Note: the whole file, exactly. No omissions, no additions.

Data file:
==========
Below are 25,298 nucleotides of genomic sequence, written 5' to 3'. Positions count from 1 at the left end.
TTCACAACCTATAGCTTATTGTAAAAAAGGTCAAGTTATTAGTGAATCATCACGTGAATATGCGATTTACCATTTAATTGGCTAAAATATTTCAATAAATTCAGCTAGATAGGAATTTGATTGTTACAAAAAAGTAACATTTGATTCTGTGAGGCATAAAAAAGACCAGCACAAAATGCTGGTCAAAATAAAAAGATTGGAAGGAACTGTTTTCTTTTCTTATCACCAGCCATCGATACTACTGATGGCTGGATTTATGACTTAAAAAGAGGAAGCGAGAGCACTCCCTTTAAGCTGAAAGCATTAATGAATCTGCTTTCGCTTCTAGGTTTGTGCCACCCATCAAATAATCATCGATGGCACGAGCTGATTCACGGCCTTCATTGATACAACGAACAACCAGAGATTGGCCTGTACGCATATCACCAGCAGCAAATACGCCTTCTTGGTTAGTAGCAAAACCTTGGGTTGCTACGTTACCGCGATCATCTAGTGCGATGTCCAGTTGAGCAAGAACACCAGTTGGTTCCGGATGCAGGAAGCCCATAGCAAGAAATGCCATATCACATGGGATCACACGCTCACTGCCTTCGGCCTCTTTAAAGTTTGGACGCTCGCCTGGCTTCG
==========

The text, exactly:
Below are 25,298 nucleotides of genomic sequence, written 5' to 3'. Positions count from 1 at the left end.
TTCACAACCTATAGCTTATTGTAAAAAAGGTCAAGTTATTAGTGAATCATCACGTGAATATGCGATTTACCATTTAATTGGCTAAAATATTTCAATAAATTCAGCTAGATAGGAATTTGATTGTTACAAAAAAGTAACATTTGATTCTGTGAGGCATAAAAAAGACCAGCACAAAATGCTGGTCAAAATAAAAAGATTGGAAGGAACTGTTTTCTTTTCTTATCACCAGCCATCGATACTACTGATGGCTGGATTTATGACTTAAAAAGAGGAAGCGAGAGCACTCCCTTTAAGCTGAAAGCATTAATGAATCTGCTTTCGCTTCTAGGTTTGTGCCACCCATCAAATAATCATCGATGGCACGAGCTGATTCACGGCCTTCATTGATACAACGAACAACCAGAGATTGGCCTGTACGCATATCACCAGCAGCAAATACGCCTTCTTGGTTAGTAGCAAAACCTTGGGTTGCTACGTTACCGCGATCATCTAGTGCGATGTCCAGTTGAGCAAGAACACCAGTTGGTTCCGGATGCAGGAAGCCCATAGCAAGAAATGCCATATCACATGGGATCACACGCTCACTGCCTTCGGCCTCTTTAAAGTTTGGACGCTCGCCTGGCTTCG